In Which There is a Pre-Work Rhumba

This is the tune to my morning dance-around-the-office-because-I-come-in-and-an-ungodly-hour-and-no-one-is-here moment. It's very happy.

Behind the shiny cutCollapse )

I hope it inspires at least a momentary boogie.

Have a wonderful day!!
Reasons I am often cranky at work:

Coworker: "Why haven't you processed that car?!"
Me: "What car?"
Coworker: "The one that was stolen!"
Me: "When?"
Coworker: "Last night."
Me: "No one told me. Where is it?"

Answer? In the parking lot of a building I never go to, and never drive by, in the back, behind buildings. The best part? "You should have known you needed to process it. There's crime scene tape on it."

Hover text: "What? Oh, no, the 'Enchanted' soundtrack was just playing because Pandora's algorithms are terrible. [silence] ... (quietly) That's how you knooooooow ..."

This has happened more than once, with this exact song.

...Does he take you out dancing just so he can hold you close? Dedicate a song with words just for you? Ooooh-oh...

In Which There is SCIENCE!


As an aunt and maybe-someday-but-not-any-time-soon-future-mother, this makes me very, very happy.
The city is finally fixing the cracked and leaky roof on my department's building. This is a good thing. However, the roofers have been running a grinder on the roof since 6:45 this morning, then hacking away at the roof with axes. Sounds productive, yes?

Water begins soaking a ceiling tile in my division office, where there has not been a water leak before. Our scene begins here.

CPL: "Hey, I might need your umbrella. Take a look." *CPL directs me to water spot*
Me: "That's pretty horrible. I'm using my umbrella in my cubicle, though, to keep the falling pieces of ceiling tile from hitting me. You're a Boy Scout; don't you have one? 'Always Prepared' and all..."
CPL: "Eh, I've got one in the car..." *CPL removes the ceiling tile, unleashing a waterfall. At this point, my LT comes out to look at the spot*
LT: "I bet that's from --"

*Before he can finish, the roofers began utilizing the grinder once more, directly above the division office*

CPL: *indecipherable hubbub drowned out by grinder*
Me: "WHAT?"
LT: "WHAT??"
CPL: *makes hacking and chopping motions*
Me: "OOOH, AXE!"
LT: "WHAT?!"

So I've got an umbrella wedged between my overhead cabinets to keep me from being showered with bits of ceiling, earmuffs (the kind you wear to the range or when woodworking) to keep out the horrible sound, and there's a bucket by Chris' cubicle to keep the water from flooding us out. All I need is mittens and I'll be the poster child for modern fashion.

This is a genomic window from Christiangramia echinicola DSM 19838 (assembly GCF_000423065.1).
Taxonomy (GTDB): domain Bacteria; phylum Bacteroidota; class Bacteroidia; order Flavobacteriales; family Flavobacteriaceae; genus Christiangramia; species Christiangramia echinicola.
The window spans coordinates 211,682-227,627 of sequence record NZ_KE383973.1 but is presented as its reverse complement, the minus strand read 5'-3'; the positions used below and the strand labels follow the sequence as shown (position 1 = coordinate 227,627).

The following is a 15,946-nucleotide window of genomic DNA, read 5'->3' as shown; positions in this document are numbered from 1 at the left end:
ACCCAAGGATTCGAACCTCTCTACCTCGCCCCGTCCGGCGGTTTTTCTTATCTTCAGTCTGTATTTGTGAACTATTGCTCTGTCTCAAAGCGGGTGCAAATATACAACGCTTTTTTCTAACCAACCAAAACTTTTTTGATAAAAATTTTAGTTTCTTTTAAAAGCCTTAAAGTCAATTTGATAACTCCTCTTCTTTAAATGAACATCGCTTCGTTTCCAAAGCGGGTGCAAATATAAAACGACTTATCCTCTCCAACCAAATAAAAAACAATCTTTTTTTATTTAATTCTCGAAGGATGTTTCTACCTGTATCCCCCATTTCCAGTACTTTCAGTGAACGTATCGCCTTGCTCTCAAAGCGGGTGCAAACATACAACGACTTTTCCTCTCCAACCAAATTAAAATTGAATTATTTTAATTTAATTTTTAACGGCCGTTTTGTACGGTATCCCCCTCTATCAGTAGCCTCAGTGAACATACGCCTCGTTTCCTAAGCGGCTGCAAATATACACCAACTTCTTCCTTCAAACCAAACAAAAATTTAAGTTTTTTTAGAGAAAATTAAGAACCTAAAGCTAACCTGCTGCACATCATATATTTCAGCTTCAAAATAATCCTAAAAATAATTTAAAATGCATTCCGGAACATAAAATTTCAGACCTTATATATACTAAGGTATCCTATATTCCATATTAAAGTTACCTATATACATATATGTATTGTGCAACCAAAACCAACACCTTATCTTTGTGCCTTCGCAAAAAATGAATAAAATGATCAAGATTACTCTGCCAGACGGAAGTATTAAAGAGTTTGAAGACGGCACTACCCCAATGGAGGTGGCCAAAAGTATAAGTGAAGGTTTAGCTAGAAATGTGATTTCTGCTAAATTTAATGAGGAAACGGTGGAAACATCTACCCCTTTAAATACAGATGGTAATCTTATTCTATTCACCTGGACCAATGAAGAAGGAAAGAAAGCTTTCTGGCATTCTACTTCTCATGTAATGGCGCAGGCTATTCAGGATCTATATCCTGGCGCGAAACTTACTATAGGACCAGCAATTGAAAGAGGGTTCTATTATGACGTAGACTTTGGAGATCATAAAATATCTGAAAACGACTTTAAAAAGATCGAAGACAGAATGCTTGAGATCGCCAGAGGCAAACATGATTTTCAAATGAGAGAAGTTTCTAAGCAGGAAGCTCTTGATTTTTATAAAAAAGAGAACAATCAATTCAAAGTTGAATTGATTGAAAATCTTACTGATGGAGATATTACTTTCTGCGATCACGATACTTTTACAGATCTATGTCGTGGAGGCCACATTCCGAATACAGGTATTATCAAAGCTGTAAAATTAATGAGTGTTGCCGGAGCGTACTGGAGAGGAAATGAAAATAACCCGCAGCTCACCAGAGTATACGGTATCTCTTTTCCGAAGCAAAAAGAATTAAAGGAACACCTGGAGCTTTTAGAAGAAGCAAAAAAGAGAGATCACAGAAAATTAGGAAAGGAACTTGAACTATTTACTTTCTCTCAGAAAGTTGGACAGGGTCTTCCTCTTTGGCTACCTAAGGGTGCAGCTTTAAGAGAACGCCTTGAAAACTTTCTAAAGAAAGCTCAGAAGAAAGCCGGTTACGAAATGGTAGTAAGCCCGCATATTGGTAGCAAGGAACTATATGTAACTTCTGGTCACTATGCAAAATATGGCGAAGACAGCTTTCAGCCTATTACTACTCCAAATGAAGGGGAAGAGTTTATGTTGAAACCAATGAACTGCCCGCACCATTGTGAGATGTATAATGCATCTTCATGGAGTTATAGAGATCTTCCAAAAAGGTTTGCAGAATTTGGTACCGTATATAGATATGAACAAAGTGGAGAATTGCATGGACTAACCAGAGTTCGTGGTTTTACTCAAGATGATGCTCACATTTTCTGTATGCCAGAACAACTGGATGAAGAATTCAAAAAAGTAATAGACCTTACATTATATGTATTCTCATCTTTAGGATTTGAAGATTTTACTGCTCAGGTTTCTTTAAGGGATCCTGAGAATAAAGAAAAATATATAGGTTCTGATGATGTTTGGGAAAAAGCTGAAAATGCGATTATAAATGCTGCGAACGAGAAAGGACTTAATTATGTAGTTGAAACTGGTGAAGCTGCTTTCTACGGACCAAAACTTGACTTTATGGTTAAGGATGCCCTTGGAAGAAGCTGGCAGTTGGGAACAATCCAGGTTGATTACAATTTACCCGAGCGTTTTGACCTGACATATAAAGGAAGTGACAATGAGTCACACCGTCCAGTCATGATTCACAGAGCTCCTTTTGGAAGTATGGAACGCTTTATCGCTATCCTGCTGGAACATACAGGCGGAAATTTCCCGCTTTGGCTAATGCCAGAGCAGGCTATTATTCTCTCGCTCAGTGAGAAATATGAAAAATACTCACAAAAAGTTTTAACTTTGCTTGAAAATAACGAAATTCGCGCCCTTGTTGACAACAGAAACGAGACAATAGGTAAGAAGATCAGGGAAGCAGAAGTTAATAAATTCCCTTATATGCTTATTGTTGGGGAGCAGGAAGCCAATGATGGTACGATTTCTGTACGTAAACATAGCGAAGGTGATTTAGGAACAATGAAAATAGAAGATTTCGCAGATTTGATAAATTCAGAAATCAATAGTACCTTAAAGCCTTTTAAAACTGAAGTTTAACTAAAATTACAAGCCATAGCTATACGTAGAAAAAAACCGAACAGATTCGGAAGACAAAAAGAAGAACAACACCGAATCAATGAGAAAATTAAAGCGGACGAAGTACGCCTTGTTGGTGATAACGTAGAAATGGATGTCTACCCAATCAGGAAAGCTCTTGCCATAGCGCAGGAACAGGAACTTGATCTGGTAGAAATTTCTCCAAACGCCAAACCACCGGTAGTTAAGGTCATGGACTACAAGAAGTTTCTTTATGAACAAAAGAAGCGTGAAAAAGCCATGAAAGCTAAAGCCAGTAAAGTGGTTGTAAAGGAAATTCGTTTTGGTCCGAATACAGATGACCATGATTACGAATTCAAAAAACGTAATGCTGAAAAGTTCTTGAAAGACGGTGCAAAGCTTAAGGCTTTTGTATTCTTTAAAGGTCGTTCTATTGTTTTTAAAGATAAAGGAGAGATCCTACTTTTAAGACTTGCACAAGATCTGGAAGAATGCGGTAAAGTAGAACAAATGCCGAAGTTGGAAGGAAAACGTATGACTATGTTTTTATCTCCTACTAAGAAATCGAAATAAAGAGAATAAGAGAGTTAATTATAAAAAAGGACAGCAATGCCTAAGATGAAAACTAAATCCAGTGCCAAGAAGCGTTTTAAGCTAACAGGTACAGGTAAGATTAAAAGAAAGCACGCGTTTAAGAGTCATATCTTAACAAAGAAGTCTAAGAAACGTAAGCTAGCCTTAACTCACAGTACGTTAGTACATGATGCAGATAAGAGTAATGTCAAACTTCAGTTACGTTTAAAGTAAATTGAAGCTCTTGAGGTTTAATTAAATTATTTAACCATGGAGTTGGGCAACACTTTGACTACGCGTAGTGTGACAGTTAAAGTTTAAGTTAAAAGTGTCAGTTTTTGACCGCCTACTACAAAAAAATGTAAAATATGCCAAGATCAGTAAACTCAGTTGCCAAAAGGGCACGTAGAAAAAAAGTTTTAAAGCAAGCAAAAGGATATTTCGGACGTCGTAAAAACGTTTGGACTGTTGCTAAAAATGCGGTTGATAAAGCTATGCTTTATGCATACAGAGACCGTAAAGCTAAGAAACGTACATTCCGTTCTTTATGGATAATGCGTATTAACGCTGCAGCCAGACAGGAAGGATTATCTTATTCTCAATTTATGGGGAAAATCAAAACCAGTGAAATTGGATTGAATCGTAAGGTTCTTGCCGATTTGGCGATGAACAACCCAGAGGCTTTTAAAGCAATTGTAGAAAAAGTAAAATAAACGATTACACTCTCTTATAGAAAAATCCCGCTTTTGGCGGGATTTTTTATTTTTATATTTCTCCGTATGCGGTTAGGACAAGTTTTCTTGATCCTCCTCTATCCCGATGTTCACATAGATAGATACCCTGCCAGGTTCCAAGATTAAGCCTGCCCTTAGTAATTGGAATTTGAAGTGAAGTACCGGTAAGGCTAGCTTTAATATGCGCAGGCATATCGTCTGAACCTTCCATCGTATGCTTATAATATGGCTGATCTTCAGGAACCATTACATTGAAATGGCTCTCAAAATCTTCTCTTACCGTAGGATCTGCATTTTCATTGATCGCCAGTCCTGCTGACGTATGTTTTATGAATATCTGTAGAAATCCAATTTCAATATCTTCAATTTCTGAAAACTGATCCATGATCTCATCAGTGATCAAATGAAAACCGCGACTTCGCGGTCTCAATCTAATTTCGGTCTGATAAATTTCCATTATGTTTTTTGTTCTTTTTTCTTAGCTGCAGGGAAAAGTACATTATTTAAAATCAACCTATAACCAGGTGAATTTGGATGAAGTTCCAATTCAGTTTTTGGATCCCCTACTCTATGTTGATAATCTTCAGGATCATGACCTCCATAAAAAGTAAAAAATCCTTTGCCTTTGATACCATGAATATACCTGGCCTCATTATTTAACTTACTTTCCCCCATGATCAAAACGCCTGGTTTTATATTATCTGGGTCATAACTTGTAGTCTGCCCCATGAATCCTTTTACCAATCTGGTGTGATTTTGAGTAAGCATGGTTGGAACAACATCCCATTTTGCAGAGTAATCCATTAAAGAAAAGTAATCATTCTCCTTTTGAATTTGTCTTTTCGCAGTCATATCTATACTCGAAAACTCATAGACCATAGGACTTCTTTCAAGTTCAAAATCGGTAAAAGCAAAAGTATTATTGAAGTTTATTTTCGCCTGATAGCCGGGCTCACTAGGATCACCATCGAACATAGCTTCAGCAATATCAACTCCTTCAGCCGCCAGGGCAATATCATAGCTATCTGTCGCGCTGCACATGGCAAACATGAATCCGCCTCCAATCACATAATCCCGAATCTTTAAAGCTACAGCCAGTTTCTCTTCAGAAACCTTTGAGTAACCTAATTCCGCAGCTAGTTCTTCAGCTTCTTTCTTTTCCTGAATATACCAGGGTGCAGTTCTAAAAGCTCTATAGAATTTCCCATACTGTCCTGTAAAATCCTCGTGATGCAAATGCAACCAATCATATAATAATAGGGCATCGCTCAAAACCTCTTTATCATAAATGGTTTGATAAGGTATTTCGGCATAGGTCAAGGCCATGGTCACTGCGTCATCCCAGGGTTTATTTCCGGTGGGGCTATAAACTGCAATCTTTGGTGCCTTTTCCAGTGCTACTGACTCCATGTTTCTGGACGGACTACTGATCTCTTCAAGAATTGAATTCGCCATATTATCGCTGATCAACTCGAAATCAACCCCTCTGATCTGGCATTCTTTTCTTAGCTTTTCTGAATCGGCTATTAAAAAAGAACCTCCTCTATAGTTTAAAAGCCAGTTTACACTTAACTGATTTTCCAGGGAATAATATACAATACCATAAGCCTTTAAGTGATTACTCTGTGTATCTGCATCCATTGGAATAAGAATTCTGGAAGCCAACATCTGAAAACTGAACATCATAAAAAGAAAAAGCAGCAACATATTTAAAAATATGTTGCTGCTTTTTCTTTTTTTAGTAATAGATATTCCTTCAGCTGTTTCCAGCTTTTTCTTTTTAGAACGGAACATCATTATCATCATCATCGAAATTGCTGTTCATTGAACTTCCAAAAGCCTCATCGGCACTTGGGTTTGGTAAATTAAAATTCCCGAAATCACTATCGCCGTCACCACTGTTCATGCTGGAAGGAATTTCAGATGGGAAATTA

... I still want that platypus, though.

In Which There is a Trip to the Tea Store

On Saturday, Emanuel and I drove down to Teavana in Jacksonville for some much-needed teatime; I needed to pick up some more white chai, and he was interested in learning more about my tea obsession "thing." As usual, Teavana had their little sample stand in the doorway, where he tasted - for the very first time - the glory of their Samurai Chai/ White Ayurvedic Chai blend. This was most excellent, as he rather enjoyed it.

Anyway, in addition to getting some more white chai, I picked up a new Beehouse teapot* like the one I have at work so that I could have tea at the apartment. Emanuel picked out a teacup at my insistence, since I wanted him to get something he felt comfortable drinking out of, as opposed to the fragile little koi cups that match my old teapot. He found an awesome iron teacup that suits him immensely and couldn't be more perfect for him. Teavana has a wide range of beautiful iron teaware, but I've always been a bit leery of owning any (iron allergy and all). While Emanuel was going through the selection to find his teacup, I made a few inquiries to Richard, the resident tea aficionado at Teavana who has all the bearing of a wise old scholar in the ways of tea and puts you completely at ease -- which is particularly good in my case, since I've had a bad experience in the past with employees putting on the Tea Snob Persona when they realize that I'm not some yokel looking for some Lipton. Anyway, Richard enlightened me on the benefits of the iron teaware (and pointed out that the iron is coated with enamel so I won't have to actually touch raw iron) and I left with a lovely iron teacup* of my very own.